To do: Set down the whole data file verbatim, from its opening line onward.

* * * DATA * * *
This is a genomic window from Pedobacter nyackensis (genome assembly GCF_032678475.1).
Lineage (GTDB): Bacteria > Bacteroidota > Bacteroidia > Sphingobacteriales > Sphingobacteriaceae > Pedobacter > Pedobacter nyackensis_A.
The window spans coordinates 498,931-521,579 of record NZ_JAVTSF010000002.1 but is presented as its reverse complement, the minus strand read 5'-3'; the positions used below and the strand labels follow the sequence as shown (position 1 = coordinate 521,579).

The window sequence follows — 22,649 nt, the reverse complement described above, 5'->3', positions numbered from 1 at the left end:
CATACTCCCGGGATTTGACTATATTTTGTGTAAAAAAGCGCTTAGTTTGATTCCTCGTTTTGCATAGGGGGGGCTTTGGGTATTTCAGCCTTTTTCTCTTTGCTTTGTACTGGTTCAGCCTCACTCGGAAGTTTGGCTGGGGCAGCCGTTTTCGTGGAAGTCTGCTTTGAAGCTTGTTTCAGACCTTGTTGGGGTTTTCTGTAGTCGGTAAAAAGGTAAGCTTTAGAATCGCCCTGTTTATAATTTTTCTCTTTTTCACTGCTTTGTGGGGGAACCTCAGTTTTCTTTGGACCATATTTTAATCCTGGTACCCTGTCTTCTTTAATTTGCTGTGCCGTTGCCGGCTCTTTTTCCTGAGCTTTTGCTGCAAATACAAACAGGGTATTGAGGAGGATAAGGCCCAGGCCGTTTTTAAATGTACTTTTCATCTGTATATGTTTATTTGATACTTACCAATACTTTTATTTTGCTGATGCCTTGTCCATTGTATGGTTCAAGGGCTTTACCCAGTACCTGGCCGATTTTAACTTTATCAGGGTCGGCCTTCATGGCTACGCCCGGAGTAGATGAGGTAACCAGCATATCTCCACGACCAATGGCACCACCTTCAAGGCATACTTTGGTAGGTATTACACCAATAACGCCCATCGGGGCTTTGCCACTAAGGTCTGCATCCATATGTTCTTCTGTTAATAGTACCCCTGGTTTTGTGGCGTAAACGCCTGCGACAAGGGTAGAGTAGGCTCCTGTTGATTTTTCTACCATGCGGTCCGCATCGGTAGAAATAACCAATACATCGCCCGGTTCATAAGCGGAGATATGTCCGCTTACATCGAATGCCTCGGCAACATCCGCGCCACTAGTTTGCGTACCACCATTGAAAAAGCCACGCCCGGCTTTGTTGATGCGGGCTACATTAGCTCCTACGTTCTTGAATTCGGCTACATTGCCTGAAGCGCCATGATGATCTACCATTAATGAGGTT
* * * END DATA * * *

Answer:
This is a genomic window from Pedobacter nyackensis (genome assembly GCF_032678475.1).
Lineage (GTDB): Bacteria > Bacteroidota > Bacteroidia > Sphingobacteriales > Sphingobacteriaceae > Pedobacter > Pedobacter nyackensis_A.
The window spans coordinates 498,931-521,579 of record NZ_JAVTSF010000002.1 but is presented as its reverse complement, the minus strand read 5'-3'; the positions used below and the strand labels follow the sequence as shown (position 1 = coordinate 521,579).

The window sequence follows — 22,649 nt, the reverse complement described above, 5'->3', positions numbered from 1 at the left end:
CATACTCCCGGGATTTGACTATATTTTGTGTAAAAAAGCGCTTAGTTTGATTCCTCGTTTTGCATAGGGGGGGCTTTGGGTATTTCAGCCTTTTTCTCTTTGCTTTGTACTGGTTCAGCCTCACTCGGAAGTTTGGCTGGGGCAGCCGTTTTCGTGGAAGTCTGCTTTGAAGCTTGTTTCAGACCTTGTTGGGGTTTTCTGTAGTCGGTAAAAAGGTAAGCTTTAGAATCGCCCTGTTTATAATTTTTCTCTTTTTCACTGCTTTGTGGGGGAACCTCAGTTTTCTTTGGACCATATTTTAATCCTGGTACCCTGTCTTCTTTAATTTGCTGTGCCGTTGCCGGCTCTTTTTCCTGAGCTTTTGCTGCAAATACAAACAGGGTATTGAGGAGGATAAGGCCCAGGCCGTTTTTAAATGTACTTTTCATCTGTATATGTTTATTTGATACTTACCAATACTTTTATTTTGCTGATGCCTTGTCCATTGTATGGTTCAAGGGCTTTACCCAGTACCTGGCCGATTTTAACTTTATCAGGGTCGGCCTTCATGGCTACGCCCGGAGTAGATGAGGTAACCAGCATATCTCCACGACCAATGGCACCACCTTCAAGGCATACTTTGGTAGGTATTACACCAATAACGCCCATCGGGGCTTTGCCACTAAGGTCTGCATCCATATGTTCTTCTGTTAATAGTACCCCTGGTTTTGTGGCGTAAACGCCTGCGACAAGGGTAGAGTAGGCTCCTGTTGATTTTTCTACCATGCGGTCCGCATCGGTAGAAATAACCAATACATCGCCCGGTTCATAAGCGGAGATATGTCCGCTTACATCGAATGCCTCGGCAACATCCGCGCCACTAGTTTGCGTACCACCATTGAAAAAGCCACGCCCGGCTTTGTTGATGCGGGCTACATTAGCTCCTACGTTCTTGAATTCGGCTACATTGCCTGAAGCGCCATGATGATCTACCATTAATGAGGTT